Archived from groups: rec.audio.pro (More info?)

On 28 Dec 2004 16:40:29 -0800, calcerise@hotmail.com wrote:

>Seems obvious to me that MONO is the way to record any solo classical
>instrument, except perhaps pipe organ.

Why?
Do you record in a completely dead room?

CubaseFAQ www.laurencepayne.co.uk/CubaseFAQ.htm
"Possibly the world's least impressive web site": George Perfect
Anonymous
December 29, 2004 4:20:44 AM

Archived from groups: rec.audio.pro (More info?)

<calcerise@hotmail.com> wrote in message ...
> Seems obvious to me that MONO is the way to record any solo classical
> instrument, except perhaps pipe organ.
>

Can you explain why you think this? IMO, I would hate to record mono, but
that is just me... We hear in stereo so we should record that way.

--Ben

--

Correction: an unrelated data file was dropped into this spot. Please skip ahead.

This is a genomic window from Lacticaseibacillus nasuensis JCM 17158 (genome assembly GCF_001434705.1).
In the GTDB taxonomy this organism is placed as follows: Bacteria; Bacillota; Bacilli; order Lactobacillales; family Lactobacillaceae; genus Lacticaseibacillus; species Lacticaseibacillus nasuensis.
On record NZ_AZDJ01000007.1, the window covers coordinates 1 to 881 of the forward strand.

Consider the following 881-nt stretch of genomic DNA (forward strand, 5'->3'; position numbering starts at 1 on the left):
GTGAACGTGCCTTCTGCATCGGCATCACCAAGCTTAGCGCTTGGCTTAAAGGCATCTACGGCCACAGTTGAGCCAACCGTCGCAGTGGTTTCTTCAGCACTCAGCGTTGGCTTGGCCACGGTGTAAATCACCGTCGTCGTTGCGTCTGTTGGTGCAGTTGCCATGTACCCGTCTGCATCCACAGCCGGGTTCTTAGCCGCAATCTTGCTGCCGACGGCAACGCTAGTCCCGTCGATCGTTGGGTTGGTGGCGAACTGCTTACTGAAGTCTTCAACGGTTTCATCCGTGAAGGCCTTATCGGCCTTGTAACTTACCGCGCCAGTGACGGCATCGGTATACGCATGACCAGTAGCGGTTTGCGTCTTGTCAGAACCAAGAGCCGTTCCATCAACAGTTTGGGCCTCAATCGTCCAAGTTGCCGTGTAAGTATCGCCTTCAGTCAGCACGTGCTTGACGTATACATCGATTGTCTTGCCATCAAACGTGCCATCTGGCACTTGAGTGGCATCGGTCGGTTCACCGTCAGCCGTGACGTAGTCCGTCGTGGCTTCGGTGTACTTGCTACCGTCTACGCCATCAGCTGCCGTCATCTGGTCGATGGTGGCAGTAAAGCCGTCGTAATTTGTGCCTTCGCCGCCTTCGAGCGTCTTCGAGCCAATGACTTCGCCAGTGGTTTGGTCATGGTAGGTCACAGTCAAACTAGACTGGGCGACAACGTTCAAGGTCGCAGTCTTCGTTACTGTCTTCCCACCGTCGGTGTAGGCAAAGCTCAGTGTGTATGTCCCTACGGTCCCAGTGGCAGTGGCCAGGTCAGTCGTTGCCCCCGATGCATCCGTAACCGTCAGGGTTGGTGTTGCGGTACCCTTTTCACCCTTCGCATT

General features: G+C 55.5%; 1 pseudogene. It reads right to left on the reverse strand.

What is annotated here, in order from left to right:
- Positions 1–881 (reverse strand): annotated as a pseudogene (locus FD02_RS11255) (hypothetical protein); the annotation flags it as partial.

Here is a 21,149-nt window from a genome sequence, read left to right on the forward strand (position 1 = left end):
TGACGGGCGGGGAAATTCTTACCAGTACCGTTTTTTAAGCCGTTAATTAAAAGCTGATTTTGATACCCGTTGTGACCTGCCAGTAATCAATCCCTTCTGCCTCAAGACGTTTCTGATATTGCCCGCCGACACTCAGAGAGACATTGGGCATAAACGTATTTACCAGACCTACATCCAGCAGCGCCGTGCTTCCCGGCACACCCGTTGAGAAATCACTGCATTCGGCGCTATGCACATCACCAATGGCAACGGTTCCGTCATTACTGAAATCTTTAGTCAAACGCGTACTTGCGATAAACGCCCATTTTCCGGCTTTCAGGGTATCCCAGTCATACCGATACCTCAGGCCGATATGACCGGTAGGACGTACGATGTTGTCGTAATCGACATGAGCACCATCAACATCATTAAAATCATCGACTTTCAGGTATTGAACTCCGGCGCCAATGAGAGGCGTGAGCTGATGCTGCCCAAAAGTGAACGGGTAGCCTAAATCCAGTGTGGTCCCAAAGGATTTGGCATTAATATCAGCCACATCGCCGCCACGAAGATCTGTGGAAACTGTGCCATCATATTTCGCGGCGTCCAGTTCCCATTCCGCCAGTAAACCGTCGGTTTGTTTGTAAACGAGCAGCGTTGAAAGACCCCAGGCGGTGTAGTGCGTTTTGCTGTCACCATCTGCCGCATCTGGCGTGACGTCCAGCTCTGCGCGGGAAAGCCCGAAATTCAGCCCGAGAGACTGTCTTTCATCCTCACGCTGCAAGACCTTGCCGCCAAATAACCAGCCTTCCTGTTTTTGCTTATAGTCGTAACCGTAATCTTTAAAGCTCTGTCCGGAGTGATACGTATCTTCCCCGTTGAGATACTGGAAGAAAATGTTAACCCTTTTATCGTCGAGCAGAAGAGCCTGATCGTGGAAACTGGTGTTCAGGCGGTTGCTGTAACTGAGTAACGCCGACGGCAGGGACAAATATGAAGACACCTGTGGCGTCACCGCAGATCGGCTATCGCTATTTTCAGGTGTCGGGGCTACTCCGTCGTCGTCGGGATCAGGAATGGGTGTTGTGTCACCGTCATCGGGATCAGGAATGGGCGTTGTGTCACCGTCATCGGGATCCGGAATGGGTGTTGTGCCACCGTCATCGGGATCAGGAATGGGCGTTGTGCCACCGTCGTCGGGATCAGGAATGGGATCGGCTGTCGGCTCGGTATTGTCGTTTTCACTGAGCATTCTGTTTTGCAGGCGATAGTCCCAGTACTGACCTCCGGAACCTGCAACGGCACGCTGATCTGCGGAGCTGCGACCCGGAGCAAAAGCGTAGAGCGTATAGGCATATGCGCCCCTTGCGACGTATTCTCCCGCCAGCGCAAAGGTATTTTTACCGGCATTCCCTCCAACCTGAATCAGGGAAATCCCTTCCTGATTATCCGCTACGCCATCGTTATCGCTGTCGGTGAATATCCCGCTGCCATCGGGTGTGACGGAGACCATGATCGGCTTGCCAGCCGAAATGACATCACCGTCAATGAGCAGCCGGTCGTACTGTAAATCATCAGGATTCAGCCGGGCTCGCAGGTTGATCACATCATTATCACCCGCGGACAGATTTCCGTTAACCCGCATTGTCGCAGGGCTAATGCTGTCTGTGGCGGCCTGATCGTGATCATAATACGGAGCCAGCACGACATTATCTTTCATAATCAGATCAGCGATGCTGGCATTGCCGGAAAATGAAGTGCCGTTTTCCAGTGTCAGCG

Benjamin Maas
Fifth Circle Audio
Los Angeles, CA
http://www.fifthcircle.com

Please remove "Nospam" from address for replies
Anonymous
December 29, 2004 4:20:45 AM

Archived from groups: rec.audio.pro (More info?)

I vote for stereo. Try this little experiment. Record in stereo as usual.
Put on your headphones. Then apply different treatments to each channel.
Apply reverb only to the left channel (cathedral). To the right channel
apply only short single delay echo. This treatment will now change your
sound feild and your position in it to being pushed back from your sound
source and slightly to the right of it. You will get the impression that you
are facing slightly away from the sound source to the left and that there is
a wall close to your right and you will definately hear the reverberations
of a large empty room to your left.
Anonymous
December 29, 2004 3:29:09 PM

Archived from groups: rec.audio.pro (More info?)

It's difficult, and perhaps also senseless, to argue with anyone's